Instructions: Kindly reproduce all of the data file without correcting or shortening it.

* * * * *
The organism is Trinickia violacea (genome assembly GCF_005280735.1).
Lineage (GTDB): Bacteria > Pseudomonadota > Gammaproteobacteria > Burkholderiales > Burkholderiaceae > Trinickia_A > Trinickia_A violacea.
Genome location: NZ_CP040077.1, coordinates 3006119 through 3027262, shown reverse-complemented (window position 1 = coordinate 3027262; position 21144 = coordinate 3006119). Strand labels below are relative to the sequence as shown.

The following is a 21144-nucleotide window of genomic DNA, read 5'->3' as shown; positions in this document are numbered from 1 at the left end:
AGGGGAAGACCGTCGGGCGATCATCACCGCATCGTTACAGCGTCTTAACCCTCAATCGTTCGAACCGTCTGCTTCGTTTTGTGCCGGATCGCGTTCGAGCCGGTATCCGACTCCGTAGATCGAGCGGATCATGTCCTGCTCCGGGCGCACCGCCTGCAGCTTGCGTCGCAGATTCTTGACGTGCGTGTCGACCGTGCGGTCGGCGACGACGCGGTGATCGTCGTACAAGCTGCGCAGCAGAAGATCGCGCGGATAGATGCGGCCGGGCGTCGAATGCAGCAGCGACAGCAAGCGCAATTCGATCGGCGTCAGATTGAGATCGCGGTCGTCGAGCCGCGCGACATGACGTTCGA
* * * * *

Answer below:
The organism is Trinickia violacea (genome assembly GCF_005280735.1).
Lineage (GTDB): Bacteria > Pseudomonadota > Gammaproteobacteria > Burkholderiales > Burkholderiaceae > Trinickia_A > Trinickia_A violacea.
Genome location: NZ_CP040077.1, coordinates 3006119 through 3027262, shown reverse-complemented (window position 1 = coordinate 3027262; position 21144 = coordinate 3006119). Strand labels below are relative to the sequence as shown.

The following is a 21144-nucleotide window of genomic DNA, read 5'->3' as shown; positions in this document are numbered from 1 at the left end:
AGGGGAAGACCGTCGGGCGATCATCACCGCATCGTTACAGCGTCTTAACCCTCAATCGTTCGAACCGTCTGCTTCGTTTTGTGCCGGATCGCGTTCGAGCCGGTATCCGACTCCGTAGATCGAGCGGATCATGTCCTGCTCCGGGCGCACCGCCTGCAGCTTGCGTCGCAGATTCTTGACGTGCGTGTCGACCGTGCGGTCGGCGACGACGCGGTGATCGTCGTACAAGCTGCGCAGCAGAAGATCGCGCGGATAGATGCGGCCGGGCGTCGAATGCAGCAGCGACAGCAAGCGCAATTCGATCGGCGTCAGATTGAGATCGCGGTCGTCGAGCCGCGCGACATGACGTTCGA